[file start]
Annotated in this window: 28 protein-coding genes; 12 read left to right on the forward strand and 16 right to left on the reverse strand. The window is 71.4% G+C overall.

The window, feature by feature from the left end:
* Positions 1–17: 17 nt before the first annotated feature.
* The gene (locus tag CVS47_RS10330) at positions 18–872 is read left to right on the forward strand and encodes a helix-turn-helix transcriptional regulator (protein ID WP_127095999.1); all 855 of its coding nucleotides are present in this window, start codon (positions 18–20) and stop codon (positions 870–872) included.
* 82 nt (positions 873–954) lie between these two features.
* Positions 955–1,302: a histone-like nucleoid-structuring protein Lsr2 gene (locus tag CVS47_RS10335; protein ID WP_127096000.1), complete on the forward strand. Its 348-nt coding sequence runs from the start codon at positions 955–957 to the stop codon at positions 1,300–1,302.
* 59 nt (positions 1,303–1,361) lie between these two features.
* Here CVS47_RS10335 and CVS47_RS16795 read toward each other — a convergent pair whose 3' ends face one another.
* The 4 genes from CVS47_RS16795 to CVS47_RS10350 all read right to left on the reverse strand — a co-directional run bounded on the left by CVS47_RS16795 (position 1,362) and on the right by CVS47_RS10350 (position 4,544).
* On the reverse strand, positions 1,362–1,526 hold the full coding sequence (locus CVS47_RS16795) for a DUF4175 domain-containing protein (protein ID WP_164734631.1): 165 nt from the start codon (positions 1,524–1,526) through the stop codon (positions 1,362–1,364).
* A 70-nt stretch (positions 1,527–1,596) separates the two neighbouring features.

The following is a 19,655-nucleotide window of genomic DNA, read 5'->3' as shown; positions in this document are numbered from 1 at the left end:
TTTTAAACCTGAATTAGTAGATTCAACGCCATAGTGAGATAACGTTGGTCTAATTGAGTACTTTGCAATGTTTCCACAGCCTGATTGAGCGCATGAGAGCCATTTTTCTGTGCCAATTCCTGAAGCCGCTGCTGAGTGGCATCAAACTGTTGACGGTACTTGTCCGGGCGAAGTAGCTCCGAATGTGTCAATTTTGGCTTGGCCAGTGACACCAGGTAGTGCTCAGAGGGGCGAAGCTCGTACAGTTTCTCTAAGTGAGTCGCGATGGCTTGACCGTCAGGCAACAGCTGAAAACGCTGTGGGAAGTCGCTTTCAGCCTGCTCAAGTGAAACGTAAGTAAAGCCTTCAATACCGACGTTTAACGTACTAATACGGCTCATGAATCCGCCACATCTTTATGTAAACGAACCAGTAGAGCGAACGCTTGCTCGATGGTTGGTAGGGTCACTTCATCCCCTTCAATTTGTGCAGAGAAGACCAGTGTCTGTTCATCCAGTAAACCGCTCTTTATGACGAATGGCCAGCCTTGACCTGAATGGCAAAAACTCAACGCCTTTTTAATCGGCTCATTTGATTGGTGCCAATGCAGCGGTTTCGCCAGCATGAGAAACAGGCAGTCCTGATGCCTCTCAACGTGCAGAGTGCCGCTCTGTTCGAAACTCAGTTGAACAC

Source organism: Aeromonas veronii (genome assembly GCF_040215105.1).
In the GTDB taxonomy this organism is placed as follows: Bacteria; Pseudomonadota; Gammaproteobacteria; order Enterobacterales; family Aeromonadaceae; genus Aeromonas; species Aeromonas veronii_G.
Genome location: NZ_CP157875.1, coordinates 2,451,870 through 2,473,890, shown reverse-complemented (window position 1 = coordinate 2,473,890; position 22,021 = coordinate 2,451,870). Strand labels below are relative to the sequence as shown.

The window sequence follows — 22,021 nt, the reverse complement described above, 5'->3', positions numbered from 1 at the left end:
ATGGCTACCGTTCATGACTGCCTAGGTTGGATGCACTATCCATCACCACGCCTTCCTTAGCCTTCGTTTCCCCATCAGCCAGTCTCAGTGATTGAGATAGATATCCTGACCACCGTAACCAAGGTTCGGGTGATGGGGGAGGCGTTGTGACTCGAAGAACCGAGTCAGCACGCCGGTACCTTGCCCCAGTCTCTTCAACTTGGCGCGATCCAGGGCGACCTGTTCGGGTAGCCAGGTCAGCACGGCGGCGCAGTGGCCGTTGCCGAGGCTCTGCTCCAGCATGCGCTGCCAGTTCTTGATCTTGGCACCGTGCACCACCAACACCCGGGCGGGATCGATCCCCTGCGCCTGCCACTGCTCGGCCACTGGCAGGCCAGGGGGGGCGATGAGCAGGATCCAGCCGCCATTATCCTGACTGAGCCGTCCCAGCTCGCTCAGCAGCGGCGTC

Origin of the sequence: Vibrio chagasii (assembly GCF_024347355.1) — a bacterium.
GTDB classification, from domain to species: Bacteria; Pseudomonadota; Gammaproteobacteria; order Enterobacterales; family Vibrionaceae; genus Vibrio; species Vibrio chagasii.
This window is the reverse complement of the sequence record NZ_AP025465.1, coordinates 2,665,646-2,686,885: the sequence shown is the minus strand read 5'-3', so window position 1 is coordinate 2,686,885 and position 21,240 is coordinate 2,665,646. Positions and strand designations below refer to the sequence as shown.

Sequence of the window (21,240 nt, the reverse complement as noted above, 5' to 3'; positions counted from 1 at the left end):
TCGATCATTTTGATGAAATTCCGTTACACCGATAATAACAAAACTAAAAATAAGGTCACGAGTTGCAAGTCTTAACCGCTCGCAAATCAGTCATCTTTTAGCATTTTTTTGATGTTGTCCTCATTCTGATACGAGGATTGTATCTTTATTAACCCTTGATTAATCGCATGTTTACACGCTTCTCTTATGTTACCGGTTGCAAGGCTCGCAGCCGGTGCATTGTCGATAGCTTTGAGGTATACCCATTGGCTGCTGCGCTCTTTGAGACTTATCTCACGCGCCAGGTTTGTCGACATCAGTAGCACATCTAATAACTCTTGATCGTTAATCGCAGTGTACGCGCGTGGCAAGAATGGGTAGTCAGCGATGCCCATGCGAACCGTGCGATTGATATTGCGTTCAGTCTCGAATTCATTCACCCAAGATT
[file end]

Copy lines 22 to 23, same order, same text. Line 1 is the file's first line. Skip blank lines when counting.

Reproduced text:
Sequence of the window (21,240 nt, the reverse complement as noted above, 5' to 3'; positions counted from 1 at the left end):
TCGATCATTTTGATGAAATTCCGTTACACCGATAATAACAAAACTAAAAATAAGGTCACGAGTTGCAAGTCTTAACCGCTCGCAAATCAGTCATCTTTTAGCATTTTTTTGATGTTGTCCTCATTCTGATACGAGGATTGTATCTTTATTAACCCTTGATTAATCGCATGTTTACACGCTTCTCTTATGTTACCGGTTGCAAGGCTCGCAGCCGGTGCATTGTCGATAGCTTTGAGGTATACCCATTGGCTGCTGCGCTCTTTGAGACTTATCTCACGCGCCAGGTTTGTCGACATCAGTAGCACATCTAATAACTCTTGATCGTTAATCGCAGTGTACGCGCGTGGCAAGAATGGGTAGTCAGCGATGCCCATGCGAACCGTGCGATTGATATTGCGTTCAGTCTCGAATTCATTCACCCAAGATT